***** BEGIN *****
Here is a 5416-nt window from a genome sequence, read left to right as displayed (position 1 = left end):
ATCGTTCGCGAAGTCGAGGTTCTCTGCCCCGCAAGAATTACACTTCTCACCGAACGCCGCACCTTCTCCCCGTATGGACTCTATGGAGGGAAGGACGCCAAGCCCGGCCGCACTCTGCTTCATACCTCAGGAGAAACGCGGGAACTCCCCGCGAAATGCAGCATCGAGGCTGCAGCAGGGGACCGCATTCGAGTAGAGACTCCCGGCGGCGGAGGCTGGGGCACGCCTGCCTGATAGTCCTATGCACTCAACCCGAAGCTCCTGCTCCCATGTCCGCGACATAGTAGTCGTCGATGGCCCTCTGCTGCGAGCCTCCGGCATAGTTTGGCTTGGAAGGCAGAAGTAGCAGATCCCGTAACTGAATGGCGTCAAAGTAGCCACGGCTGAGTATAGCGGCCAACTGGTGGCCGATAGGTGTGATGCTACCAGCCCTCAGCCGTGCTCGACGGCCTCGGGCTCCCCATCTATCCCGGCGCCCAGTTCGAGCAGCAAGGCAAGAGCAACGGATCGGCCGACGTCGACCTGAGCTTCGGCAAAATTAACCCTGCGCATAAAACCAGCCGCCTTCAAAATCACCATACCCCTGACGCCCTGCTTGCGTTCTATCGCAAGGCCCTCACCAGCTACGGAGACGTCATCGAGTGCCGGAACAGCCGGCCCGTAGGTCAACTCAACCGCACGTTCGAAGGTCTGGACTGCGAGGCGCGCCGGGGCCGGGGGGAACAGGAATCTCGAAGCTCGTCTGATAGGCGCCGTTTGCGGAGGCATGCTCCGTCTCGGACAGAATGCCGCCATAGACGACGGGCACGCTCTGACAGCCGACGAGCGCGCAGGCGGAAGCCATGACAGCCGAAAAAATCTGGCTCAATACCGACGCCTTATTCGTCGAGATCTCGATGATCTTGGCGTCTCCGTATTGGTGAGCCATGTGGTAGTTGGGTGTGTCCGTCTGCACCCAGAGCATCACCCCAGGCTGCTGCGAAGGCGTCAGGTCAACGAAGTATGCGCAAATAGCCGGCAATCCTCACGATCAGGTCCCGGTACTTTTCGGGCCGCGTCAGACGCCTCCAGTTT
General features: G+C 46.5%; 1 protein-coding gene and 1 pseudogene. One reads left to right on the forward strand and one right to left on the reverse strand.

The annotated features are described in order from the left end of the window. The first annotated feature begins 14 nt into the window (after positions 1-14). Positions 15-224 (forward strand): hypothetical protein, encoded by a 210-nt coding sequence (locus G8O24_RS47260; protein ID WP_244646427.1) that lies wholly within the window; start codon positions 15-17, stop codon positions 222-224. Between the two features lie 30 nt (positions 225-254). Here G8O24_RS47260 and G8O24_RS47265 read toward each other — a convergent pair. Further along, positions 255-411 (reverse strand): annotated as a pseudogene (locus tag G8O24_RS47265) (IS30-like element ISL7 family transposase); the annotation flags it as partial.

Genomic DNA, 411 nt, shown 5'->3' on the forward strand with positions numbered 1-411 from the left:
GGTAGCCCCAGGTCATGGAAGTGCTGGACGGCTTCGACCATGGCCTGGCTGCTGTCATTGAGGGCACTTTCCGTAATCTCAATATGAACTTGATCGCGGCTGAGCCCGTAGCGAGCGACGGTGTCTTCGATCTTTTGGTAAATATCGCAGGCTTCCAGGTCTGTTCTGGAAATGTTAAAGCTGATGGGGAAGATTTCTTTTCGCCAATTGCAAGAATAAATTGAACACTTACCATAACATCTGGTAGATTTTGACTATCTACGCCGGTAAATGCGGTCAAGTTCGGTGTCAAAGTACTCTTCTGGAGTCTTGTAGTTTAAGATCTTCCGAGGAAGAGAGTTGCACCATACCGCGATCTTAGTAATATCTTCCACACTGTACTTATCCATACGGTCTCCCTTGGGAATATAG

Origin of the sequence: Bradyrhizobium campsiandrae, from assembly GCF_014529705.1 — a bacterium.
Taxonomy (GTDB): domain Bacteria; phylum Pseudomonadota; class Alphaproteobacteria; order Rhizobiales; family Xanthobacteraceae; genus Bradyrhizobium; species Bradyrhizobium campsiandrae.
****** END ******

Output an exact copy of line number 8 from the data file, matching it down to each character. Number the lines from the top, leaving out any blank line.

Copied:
Taxonomy (GTDB): domain Bacteria; phylum Pseudomonadota; class Alphaproteobacteria; order Rhizobiales; family Xanthobacteraceae; genus Bradyrhizobium; species Bradyrhizobium campsiandrae.